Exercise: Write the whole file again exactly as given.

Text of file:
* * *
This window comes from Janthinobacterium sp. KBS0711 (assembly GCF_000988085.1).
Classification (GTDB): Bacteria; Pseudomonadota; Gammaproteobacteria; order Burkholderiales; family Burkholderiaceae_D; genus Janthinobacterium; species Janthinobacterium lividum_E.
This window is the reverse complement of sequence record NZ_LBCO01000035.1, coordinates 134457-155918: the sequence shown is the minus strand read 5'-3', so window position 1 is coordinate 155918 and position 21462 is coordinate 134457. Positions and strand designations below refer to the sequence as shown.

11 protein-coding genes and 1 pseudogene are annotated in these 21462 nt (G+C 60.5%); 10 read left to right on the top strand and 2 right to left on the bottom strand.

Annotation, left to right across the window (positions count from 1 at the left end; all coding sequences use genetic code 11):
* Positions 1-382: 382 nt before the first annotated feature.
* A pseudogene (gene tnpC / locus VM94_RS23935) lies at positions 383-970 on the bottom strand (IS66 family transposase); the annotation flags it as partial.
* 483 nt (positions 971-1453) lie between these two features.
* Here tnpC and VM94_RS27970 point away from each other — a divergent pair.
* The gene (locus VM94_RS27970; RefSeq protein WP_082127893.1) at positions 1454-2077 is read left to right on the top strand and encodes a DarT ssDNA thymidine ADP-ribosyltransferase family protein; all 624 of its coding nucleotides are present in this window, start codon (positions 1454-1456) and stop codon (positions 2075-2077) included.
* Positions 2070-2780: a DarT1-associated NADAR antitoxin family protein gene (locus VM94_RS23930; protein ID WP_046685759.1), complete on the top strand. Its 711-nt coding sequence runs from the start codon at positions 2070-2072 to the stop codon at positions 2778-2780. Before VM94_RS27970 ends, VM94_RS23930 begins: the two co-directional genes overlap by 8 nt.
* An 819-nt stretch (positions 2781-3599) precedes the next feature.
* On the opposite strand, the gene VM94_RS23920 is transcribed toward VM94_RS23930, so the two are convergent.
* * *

This window comes from Janthinobacterium sp. KBS0711 (assembly GCF_000988085.1).
Classification (GTDB): Bacteria; Pseudomonadota; Gammaproteobacteria; order Burkholderiales; family Burkholderiaceae_D; genus Janthinobacterium; species Janthinobacterium lividum_E.
This window is the reverse complement of sequence record NZ_LBCO01000035.1, coordinates 134457-155918: the sequence shown is the minus strand read 5'-3', so window position 1 is coordinate 155918 and position 21462 is coordinate 134457. Positions and strand designations below refer to the sequence as shown.

11 protein-coding genes and 1 pseudogene are annotated in these 21462 nt (G+C 60.5%); 10 read left to right on the top strand and 2 right to left on the bottom strand.

Annotation, left to right across the window (positions count from 1 at the left end; all coding sequences use genetic code 11):
* Positions 1-382: 382 nt before the first annotated feature.
* A pseudogene (gene tnpC / locus VM94_RS23935) lies at positions 383-970 on the bottom strand (IS66 family transposase); the annotation flags it as partial.
* 483 nt (positions 971-1453) lie between these two features.
* Here tnpC and VM94_RS27970 point away from each other — a divergent pair.
* The gene (locus VM94_RS27970; RefSeq protein WP_082127893.1) at positions 1454-2077 is read left to right on the top strand and encodes a DarT ssDNA thymidine ADP-ribosyltransferase family protein; all 624 of its coding nucleotides are present in this window, start codon (positions 1454-1456) and stop codon (positions 2075-2077) included.
* Positions 2070-2780: a DarT1-associated NADAR antitoxin family protein gene (locus VM94_RS23930; protein ID WP_046685759.1), complete on the top strand. Its 711-nt coding sequence runs from the start codon at positions 2070-2072 to the stop codon at positions 2778-2780. Before VM94_RS27970 ends, VM94_RS23930 begins: the two co-directional genes overlap by 8 nt.
* An 819-nt stretch (positions 2781-3599) precedes the next feature.
* On the opposite strand, the gene VM94_RS23920 is transcribed toward VM94_RS23930, so the two are convergent.